NE Scotland, Orkney & Shetland

NHS Grampian to apologise after Aberdeen sepsis death

Aberdeen Royal Infirmary sign

NHS Grampian has been told to apologise to the family of a cancer patient who died after developing sepsis.

The 53-year-old patient, described as Mrs A, was diagnosed with cancer after attending Aberdeen Royal Infirmary.

The Scottish Public Services Ombudsman (SPSO) found the health board failed to prescribe antibiotics as a precaution to prevent infection.

NHS Grampian said it accepted SPSO's recommendations and would implement them in full.

The patient was diagnosed with cancer after attending Aberdeen Royal Infirmary with lower abdominal pain on two occasions.

After a procedure to drain urine from her kidneys, Mrs A began to show signs of infection.

She then developed sepsis, and later died.


What is sepsis?

Image copyright ANIMATED HEALTHCARE LTD/SCIENCE PHOTO LIBRARY

Sepsis, also known as septicaemia or blood poisoning, is the body's reaction to an infection.

It starts with an infection that can come from anywhere - even a contaminated cut or insect bite.

Normally, your immune system kicks in to fight the infection and stop it spreading.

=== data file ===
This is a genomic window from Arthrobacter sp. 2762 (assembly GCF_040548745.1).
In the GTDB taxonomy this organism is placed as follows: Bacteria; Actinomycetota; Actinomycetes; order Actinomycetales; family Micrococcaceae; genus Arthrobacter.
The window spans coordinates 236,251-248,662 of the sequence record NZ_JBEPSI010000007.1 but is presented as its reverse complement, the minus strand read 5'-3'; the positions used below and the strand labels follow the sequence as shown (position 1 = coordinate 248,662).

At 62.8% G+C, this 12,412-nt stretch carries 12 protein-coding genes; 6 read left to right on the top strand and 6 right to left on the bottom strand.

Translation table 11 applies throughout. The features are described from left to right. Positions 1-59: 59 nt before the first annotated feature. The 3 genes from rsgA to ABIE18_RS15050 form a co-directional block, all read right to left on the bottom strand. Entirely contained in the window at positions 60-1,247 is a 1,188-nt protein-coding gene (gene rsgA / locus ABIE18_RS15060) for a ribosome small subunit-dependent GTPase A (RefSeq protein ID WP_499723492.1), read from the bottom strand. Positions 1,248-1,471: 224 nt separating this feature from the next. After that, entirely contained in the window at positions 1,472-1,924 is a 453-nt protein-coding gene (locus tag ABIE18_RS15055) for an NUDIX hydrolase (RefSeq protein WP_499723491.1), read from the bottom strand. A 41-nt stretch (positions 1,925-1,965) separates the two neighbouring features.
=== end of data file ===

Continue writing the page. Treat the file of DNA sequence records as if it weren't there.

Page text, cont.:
But if the infection manages to spread quickly round the body, then the immune system will launch a massive immune response to fight it.

This can also be a problem as the immune response can have catastrophic effects on the body, leading to septic shock, organ failure and even death.

Sepsis needs to be spotted and treated quickly, usually with antibiotics, before it spreads.


The patient's daughter complained that she had not been prescribed antibiotics as a precaution to prevent an infection.

The health board wrongly told her that they were not required to prescribe antibiotics in that situation.

She asked the SPSO to investigate.

'Apologise unreservedly'

It has ruled there was a failure to follow proper prescription procedures. It also found that NHS Grampian failed to apologise to the family.

NHS Grampian has been told to make sure guidance for clinicians is clear, and to apologise to the family.

An NHS Grampian spokeswoman said: "We have accepted the Ombudsman's recommendations and will implement them in full. This report will be shared in full with the relevant clinical staff.

"We will apologise unreservedly to the family for the areas where our care has fallen short of the high standards we would expect."

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